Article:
JUDGE HAWTHORNE ………………………………MICHAEL PETERS

SARAH GOOD ………………………………….…… NANCY PODEWILSBABA

UNDERSTUDY FOR ANN PUTNAM …………….…MICHELLE CALHOUN

The Crucible will be performed April 26 through May 12, 2019, with two matinees on April 28th and May 12th.  The theater is located at 99 N. Virginia, Reno. 

For more information contact Brüka at www.bruka.org.

Playwright Arthur Miller’s Cri de Couer

The Crucible

An analysis by Norm Robins

Set designer Lew Zaumeyer may have made a mistake, but it is better to believe he did it on purpose.  It would show more than keen intelligence.  It would show a flair for the delicate, for the nuanced.  The back wall of the set for The Crucible is a stained glass church window with a large cross in front of it.  In front of that there is an elevated pulpit with the Ten Commandments written on a tablet in front of it.  The careful viewer will see while it says Ten Commandments at the top of the tablet there are only eight there.  There are two horizontal pencil lines below them ready to accept the last two should Lew write them there.  The two missing ones are you shall not covet what your neighbor has, and you shall not bear false witness.

And that’s what Miller’s play is all about.  It’s about bearing false witness and coveting what one’s neighbors has, be it mate or land.  Let’s define our terms first.  If I envy Jay Leno his car collection it means I would like one just like his.  If I covet his car collection it means I want to take away his cars and have them for my own.  If I lie I am saying something that isn’t true.  It might be a little white lie to make a child believe there really is a Santa Claus or a tooth fairy.  If I testify of a wrongdoing but all the witnesses deny it, I’m bearing false witness.  If Lew fills in the last two Commandments one will lose this very helpful window into what is ahead in the play, what this play is all about.

Playwright Arthur Miller wrote The Crucible during the red scare and its ensuing political hysteria of the 1950s.  In 1949 the Chinese the communist forces of Mao Zedong defeated the American backed army of Chiang Kai Shek, who withdrew his forces to the island citadel of Taiwan.  China became firmly communist and a proselytizer for the communist cause.  Russia was lost to the communists in 1917, and Eastern Europe followed after World War II.  India was visibly enamored with the Soviet Union following their post-War liberation from Britain, and Southeast Asia could be charitably called unstable with communist insurgencies all over the place.  And Africa?  South America?  Awful, simply awful.  The reaction of the U.S. government was pure hysteria.  Communism seemed unstoppable.  It was on the move, and it was coming here, and it had to be stopped.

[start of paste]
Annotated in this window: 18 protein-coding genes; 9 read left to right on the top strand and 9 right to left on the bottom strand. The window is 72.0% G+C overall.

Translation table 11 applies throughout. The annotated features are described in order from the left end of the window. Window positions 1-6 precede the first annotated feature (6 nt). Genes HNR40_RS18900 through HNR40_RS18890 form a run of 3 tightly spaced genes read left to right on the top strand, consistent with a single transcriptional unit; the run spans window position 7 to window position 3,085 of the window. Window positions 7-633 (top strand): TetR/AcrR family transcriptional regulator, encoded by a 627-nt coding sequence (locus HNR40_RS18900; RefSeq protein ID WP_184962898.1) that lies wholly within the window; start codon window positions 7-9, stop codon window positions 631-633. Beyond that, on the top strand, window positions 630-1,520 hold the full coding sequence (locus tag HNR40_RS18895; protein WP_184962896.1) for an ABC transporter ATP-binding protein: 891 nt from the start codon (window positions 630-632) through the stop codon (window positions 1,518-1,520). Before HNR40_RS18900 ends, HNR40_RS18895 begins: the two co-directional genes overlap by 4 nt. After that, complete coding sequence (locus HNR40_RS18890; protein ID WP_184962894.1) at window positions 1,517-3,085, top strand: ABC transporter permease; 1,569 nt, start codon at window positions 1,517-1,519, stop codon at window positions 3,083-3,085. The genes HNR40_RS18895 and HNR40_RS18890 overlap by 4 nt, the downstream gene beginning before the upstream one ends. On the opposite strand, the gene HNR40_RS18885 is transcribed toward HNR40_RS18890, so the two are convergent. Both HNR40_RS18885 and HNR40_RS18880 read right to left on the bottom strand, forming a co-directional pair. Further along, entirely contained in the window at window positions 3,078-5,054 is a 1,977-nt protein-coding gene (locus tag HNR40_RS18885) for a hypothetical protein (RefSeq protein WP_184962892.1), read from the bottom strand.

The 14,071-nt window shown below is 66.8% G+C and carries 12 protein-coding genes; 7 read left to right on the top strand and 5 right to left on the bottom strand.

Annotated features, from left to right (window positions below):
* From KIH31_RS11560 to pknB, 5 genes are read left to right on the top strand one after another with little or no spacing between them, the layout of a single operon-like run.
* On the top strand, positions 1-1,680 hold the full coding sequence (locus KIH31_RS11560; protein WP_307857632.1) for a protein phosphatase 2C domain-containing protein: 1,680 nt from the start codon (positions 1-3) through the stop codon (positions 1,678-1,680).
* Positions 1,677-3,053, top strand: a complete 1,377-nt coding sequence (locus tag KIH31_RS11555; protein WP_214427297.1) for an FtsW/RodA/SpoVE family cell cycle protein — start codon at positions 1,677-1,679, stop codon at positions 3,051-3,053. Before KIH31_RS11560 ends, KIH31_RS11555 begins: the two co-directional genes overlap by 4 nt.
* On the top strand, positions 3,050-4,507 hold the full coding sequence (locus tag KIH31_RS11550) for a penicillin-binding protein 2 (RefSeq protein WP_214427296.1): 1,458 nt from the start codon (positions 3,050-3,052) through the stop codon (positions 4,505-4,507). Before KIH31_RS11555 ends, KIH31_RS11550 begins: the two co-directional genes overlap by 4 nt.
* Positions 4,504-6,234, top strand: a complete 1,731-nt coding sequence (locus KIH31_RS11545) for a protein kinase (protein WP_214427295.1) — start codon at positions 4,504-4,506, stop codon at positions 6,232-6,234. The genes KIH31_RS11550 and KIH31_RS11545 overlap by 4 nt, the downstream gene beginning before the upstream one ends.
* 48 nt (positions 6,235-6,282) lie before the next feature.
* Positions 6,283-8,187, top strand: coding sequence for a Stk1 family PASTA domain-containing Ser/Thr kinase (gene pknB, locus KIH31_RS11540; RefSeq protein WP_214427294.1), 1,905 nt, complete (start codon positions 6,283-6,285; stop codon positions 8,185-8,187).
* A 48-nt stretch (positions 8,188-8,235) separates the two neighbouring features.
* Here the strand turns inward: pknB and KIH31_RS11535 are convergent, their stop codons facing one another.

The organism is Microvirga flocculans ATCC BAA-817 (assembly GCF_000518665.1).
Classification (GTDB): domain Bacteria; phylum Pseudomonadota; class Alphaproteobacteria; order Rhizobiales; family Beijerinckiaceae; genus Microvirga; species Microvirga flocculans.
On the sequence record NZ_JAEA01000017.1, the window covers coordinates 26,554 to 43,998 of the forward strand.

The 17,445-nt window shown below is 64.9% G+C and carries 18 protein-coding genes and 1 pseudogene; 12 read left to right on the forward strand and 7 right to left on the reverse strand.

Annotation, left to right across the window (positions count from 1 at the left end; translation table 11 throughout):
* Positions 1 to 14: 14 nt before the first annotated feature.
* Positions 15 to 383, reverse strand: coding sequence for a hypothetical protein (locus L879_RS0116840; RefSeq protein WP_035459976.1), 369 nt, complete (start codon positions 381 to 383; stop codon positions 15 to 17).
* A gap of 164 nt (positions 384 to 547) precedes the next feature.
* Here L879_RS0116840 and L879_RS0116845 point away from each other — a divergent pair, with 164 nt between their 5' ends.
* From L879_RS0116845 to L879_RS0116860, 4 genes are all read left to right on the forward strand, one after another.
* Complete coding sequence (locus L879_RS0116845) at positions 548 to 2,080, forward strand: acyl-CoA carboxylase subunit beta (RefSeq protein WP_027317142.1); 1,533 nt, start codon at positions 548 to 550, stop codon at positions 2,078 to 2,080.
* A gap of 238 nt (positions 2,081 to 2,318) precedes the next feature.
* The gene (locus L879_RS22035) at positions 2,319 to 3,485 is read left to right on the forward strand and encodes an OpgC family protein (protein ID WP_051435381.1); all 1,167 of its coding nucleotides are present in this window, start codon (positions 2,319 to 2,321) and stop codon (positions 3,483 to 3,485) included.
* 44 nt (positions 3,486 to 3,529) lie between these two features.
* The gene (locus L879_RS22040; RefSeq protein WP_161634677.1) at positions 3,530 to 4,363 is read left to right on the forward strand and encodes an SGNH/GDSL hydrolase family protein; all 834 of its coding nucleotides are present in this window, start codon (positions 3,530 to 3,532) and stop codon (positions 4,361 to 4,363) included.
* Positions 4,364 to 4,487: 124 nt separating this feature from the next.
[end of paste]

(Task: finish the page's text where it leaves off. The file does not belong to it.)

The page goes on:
Could communism come here?  In the 1950s a young senator from Wisconsin, Joseph McCarthy, publicly announced that more than 200 card-carrying communists had infiltrated the U.S. Government and were conducting subversive activities.  McCarthy was a senator, but the major damage was done by the House Un-American Activities Committee, the HUAC.  What they all did was called McCarthyism.  People suspected of being members of the Communist Party were unmasked, humiliated, and forced to testify and name others who were suspected of these activities.  Many, including Arthur Miller was called to testify and name others.  Miller testified, but refused to “name names”.  Many so named lost their passports, were jailed, and blackballed.  They lost their jobs without hope for another.  Some committed suicide under the stress.  One, Dalton Trumbo, was forced to write clandestinely under the names of sympathetic and friendly other writers.

The communist hunters focused on Hollywood because it was known to have actors, directors, and playwrights sympathetic to communism.  For intellectuals at the time this was considered chic.  During World War II we allied with Stalin’s Soviet Union to defeat Nazi Germany.  Hollywood had very successfully molded public opinion during World War II to think of the Soviets, especially “Uncle Joe” as they called Stalin, as the good guys.  Washington understood Hollywood’s power of persuasion.  In the early to mid-1940s the Soviets were our pals.  They were our brothers in arms.  In the 1950s, however, everything changed quickly and dramatically.  With the fall of China communists became our enemies.  The barbarians were at the gates.

For many of the accused caught up in McCarthyism’s witch hunt it was better to get along by going along.  It was better to protect your paycheck when you had a mortgage, a car payment, and two kids in college.  It was better to do what you were told to do and “name names”, and the truth be damned.  Such were the 1950s.